The pound was showing a 0.5% gain on the dollar as of the late London morning, and the UK currency was also making gains versus the euro, yen and other currencies. Several factors appear to be at play. One is the rebound in equity markets, which, if being view as a revival of the Covid vaccine rally, is a positive for the pound, with the UK having large pre-orders of the Pfizer candidate vaccine. The main European stock indices are racking up gains of over 0.5% and S&P 500 E-mini futures are up by nearly 1%, nearly reversing all of the closing loss that the cash version of the index saw on Wall Street yesterday. The UK saw the biggest peak to trough drop in its GDP this year out of the G20 economies, so it may benefit most in the route out of the crisis. Another consideration is the political developments on Downing Street, with the departure of the government's director of communications, and news that Dominic Cummings will leave his advisory role by Christmas, being read as a weakening in the influence of the 'Vote Leave' campaigners, meaning there could be a softer, more pragmatic attitude to Brexit, although it is not yet clear what shape the new administration set-up will take. As for the ongoing negotiations, there is still no breakthrough with only about a week to go to the 'final final' deadline. Evidently, given the pound's performance, the prevailing market expectation remains that there will be a last minute climbdown and the two sides will strike a deal, which is what we anticipate. Both sides will have to make concessions if a deal is to be achieved. All things Brexit go down to the wire, and neither side has been willing, as yet, to make the first move in the concession game. Too much is at stake for both sides, surely, for there to be a failure in statesmanship. It should also be clear that the UK government has the option of exiting the common market in close alignment to EU rules and then diverging in an evolving process over time. The promise of future divergence would serve to mollify the powerful faction of Brexit ideologues. There is also the possibility of there being a 'technical delay', though the political mood seems set against this. UK media, meanwhile, have been increasingly highlighting the likely disruptive impacts to cross border trade that are likely to be seen when the UK leaves the single market and customs union in just seven weeks time.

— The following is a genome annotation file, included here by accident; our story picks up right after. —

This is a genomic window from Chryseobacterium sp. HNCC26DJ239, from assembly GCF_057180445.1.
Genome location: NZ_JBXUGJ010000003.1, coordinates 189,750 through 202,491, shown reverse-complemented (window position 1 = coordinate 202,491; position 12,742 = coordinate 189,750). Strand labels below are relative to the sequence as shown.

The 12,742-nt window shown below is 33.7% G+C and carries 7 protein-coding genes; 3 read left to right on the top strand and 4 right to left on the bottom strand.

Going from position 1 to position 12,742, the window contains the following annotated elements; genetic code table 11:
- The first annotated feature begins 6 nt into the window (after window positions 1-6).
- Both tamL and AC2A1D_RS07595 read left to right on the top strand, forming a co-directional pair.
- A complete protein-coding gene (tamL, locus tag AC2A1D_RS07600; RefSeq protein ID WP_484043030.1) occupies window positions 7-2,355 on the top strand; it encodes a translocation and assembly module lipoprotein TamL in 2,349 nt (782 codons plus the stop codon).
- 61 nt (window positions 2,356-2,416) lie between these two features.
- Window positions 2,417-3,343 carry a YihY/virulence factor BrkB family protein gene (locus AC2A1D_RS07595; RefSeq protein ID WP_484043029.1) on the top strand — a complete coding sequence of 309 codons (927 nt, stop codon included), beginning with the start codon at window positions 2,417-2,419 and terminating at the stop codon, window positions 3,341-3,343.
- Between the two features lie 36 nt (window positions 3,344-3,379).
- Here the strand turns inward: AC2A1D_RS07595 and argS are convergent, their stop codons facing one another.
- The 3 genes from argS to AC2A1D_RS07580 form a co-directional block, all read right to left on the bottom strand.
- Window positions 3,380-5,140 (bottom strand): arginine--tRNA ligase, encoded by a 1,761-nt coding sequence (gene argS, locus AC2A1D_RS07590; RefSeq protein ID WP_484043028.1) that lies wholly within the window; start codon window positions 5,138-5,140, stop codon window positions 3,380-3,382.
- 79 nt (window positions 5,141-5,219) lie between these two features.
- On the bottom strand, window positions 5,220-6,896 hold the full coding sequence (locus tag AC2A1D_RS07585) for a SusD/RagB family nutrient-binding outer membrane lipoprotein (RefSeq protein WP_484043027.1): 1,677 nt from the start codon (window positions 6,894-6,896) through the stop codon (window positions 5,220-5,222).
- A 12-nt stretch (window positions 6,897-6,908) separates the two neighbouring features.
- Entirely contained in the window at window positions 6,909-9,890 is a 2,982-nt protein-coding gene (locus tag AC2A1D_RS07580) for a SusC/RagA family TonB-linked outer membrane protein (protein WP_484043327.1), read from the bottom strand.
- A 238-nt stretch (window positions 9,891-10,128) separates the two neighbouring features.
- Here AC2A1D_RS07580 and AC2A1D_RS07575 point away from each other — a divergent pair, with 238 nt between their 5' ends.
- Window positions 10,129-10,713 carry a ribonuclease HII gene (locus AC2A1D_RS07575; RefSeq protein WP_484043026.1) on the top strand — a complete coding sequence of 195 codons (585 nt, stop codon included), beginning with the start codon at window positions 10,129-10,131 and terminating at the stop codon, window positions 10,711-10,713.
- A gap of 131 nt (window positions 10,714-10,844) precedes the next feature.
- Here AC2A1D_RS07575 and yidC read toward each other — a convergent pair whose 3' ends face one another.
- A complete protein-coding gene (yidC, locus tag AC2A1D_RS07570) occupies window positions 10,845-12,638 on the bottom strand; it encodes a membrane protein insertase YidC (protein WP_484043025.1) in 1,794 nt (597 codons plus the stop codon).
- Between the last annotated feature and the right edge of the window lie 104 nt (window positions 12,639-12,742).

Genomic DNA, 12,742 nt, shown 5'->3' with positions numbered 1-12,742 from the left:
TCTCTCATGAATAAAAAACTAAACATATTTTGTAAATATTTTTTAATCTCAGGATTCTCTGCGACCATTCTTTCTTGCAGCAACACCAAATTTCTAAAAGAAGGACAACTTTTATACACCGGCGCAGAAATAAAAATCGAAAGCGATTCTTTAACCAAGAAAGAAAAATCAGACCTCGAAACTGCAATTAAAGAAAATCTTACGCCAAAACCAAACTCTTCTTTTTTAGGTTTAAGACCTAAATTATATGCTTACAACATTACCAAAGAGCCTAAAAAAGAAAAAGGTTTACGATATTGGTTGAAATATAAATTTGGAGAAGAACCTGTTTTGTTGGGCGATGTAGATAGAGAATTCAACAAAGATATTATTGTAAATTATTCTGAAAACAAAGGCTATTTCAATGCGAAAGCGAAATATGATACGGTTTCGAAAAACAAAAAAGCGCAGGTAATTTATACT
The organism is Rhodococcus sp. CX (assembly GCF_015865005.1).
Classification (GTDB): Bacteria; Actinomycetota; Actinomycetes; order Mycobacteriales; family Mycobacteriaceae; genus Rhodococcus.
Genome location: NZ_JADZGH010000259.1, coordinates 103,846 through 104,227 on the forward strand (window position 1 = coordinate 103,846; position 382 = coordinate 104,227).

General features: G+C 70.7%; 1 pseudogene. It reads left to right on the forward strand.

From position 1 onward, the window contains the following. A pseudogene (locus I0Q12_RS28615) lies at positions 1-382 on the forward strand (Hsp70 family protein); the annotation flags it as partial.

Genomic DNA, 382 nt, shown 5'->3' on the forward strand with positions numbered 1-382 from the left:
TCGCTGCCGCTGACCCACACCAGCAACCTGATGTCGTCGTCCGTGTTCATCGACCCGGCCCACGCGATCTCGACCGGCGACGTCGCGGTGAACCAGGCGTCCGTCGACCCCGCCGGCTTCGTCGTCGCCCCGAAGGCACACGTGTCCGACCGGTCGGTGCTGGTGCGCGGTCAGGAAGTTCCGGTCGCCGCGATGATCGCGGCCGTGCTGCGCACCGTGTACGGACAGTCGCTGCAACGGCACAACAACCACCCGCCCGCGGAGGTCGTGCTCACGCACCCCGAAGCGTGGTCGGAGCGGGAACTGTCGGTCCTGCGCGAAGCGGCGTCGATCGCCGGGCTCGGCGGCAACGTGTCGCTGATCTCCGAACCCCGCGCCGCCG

[USD, CHF]
    EUR-CHF rallied this week from sub-1.0700 levels to levels above 1.0800. Coursing risk-on positioning weighed on the Swiss franc with investors factoring in a sea change in optimism about a vaccine solution to Covid-19. Unlike most central banks, the SNB explicitly incorporates the franc into monetary policy to ward off speculative purchases of the currency, which would impart deflationary forces (via cheaper imports) with the consequential impact of an unwelcome tightening in real interest rates. The central bank stated at its last quarterly monetary policy review that the franc remains "highly valued" and said it is ready to "intervene more strongly in the foreign exchange market."

    [USD, CAD]
    USD-CAD lifted for a fourth consecutive day, posting an eight-day high at 1.3170. Oil prices fell by over another 1.5% in the WTI benchmark market, and are down by over 6% from high seen earlier in the week, which weighed on the oil correlating currencies. The IEA said that oil demand will fall more than it previously envisioned, and that a Covid vaccine won't likely boost the oil market until late 2021. Despite this, we expect further downside in USD-CAD, given the level of stimulus in the works around the world, increased ability to live with and work around the Covid virus (the lockdowns in Europe being much less restrictive than before, and the second dip in the expected double dip recession is likely to be much shallower than the first time around). The all-cause excess death rate is also remaining within seasonal norms in Europe, which markedly contrasts the picture when Covid-19 first struck.